Dee Lacy, MD, PhD
Vaccination Program for Functional Asplenia
“A solution like this is so much more possible at a place like Kaiser Permanente—not only because of our advanced technology, but because there is a culture here in which the patient is the most important thing.”
As an infectious disease physician, Dee Lacy, MD, is accustomed to asking herself how her patients’ pain and suffering might have been prevented. But an encounter with one patient—a 33-year-old man who had been admitted to the hospital with meningitis and sepsis—left her certain that Kaiser Permanente and its members can do better.
In reading through the progress notes, Dr. Lacy discovered the patient had lost his spleen as a child. “People without a functional spleen are at greater risk of life-threatening infections, so it’s important they get a series of vaccinations,” she explains. “Not only is the dosing schedule complex, but because national vaccine recommendations for asplenia have been evolving, many patients, and sometimes physicians themselves, find it challenging to keep track.”
Dr. Lacy believed that creating a population management system for this group of patients would help identify them more easily and provide more support for encouraging them to stay up to date on their vaccines.
So in 2014 she launched a regionwide education campaign for physicians, pharmacists, nurses, and staff. Then she collaborated with TPMG Quality & Operations Support to configure our advanced medical record system to scan the medical records of all KP members in Northern California and identify which ones have asplenia. Today the system performs these scans every 4 months, identifying which asplenic patients are behind or due for the next vaccine in a series, and generating letters that help educate and encourage these patients to get their vaccines.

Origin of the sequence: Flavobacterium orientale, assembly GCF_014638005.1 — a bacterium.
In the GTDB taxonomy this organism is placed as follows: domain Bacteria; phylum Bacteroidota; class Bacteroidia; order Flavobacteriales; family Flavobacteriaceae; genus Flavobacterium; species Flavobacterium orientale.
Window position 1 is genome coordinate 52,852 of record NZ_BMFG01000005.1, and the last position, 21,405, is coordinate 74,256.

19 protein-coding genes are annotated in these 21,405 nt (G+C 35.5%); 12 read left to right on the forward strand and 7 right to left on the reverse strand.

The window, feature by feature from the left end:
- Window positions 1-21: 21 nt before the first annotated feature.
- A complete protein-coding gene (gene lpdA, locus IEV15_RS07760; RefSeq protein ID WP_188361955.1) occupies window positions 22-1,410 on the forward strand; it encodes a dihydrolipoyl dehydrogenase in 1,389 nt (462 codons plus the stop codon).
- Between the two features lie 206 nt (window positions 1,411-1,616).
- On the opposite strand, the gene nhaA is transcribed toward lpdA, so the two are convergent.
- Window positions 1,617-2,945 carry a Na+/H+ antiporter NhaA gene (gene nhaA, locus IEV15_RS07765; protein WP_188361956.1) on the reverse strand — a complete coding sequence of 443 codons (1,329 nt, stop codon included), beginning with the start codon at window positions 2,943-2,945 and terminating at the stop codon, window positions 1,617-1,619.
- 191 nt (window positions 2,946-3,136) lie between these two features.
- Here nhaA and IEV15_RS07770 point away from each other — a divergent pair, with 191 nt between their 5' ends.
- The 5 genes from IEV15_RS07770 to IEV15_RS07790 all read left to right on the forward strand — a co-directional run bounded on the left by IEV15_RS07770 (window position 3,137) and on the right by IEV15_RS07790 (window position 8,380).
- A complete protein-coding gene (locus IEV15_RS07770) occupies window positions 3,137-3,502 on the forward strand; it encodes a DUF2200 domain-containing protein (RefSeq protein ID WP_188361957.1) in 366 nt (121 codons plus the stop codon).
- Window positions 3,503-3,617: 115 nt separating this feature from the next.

Prior to the implementation of the program, just 1.4% of patients were up to date. But within 2 years of rolling out the program across KP Northern California, 88% of patients are current on all vaccines.
“Part of the answer lies in creating systems that make it easier to do the right thing,” says Dr. Lacy. “But an equally important part is education. Just by tweaking a combination of elements, we established an effective safety net for these patients.”